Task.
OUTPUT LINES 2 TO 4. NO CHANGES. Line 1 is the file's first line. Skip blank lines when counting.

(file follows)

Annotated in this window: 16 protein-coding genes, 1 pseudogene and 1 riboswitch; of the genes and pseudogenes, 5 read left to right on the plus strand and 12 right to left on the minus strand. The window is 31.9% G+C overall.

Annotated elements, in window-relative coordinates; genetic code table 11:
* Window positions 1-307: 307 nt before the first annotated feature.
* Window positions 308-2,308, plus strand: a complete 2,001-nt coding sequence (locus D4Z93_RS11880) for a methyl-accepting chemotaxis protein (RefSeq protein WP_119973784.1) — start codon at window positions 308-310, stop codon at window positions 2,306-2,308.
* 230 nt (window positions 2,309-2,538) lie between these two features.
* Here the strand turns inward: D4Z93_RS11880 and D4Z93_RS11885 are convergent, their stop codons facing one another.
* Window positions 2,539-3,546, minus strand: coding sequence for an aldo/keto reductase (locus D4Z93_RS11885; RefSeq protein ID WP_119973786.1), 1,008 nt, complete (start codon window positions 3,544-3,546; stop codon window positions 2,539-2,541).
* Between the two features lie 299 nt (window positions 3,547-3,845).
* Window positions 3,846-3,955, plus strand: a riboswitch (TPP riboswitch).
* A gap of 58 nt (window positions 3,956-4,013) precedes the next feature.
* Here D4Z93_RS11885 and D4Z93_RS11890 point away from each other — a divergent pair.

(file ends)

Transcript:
Annotated elements, in window-relative coordinates; genetic code table 11:
* Window positions 1-307: 307 nt before the first annotated feature.
* Window positions 308-2,308, plus strand: a complete 2,001-nt coding sequence (locus D4Z93_RS11880) for a methyl-accepting chemotaxis protein (RefSeq protein WP_119973784.1) — start codon at window positions 308-310, stop codon at window positions 2,306-2,308.